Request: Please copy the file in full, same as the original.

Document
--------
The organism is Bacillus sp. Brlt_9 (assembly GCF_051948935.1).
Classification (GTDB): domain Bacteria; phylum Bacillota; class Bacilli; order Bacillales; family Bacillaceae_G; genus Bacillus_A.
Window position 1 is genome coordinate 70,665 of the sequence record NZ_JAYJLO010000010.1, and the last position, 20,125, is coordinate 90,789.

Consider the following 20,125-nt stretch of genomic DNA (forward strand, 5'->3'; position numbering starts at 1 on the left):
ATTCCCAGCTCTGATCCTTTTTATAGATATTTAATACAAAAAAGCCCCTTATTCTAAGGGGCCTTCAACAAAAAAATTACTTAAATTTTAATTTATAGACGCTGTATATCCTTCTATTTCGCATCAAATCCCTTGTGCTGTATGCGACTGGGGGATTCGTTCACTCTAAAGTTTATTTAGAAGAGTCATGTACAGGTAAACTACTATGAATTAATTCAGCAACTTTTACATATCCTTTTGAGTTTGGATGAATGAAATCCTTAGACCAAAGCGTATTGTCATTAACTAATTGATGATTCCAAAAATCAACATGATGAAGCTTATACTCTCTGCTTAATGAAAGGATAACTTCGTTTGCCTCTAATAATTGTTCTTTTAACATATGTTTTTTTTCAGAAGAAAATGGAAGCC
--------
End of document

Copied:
The organism is Bacillus sp. Brlt_9 (assembly GCF_051948935.1).
Classification (GTDB): domain Bacteria; phylum Bacillota; class Bacilli; order Bacillales; family Bacillaceae_G; genus Bacillus_A.
Window position 1 is genome coordinate 70,665 of the sequence record NZ_JAYJLO010000010.1, and the last position, 20,125, is coordinate 90,789.

Consider the following 20,125-nt stretch of genomic DNA (forward strand, 5'->3'; position numbering starts at 1 on the left):
ATTCCCAGCTCTGATCCTTTTTATAGATATTTAATACAAAAAAGCCCCTTATTCTAAGGGGCCTTCAACAAAAAAATTACTTAAATTTTAATTTATAGACGCTGTATATCCTTCTATTTCGCATCAAATCCCTTGTGCTGTATGCGACTGGGGGATTCGTTCACTCTAAAGTTTATTTAGAAGAGTCATGTACAGGTAAACTACTATGAATTAATTCAGCAACTTTTACATATCCTTTTGAGTTTGGATGAATGAAATCCTTAGACCAAAGCGTATTGTCATTAACTAATTGATGATTCCAAAAATCAACATGATGAAGCTTATACTCTCTGCTTAATGAAAGGATAACTTCGTTTGCCTCTAATAATTGTTCTTTTAACATATGTTTTTTTTCAGAAGAAAATGGAAGCC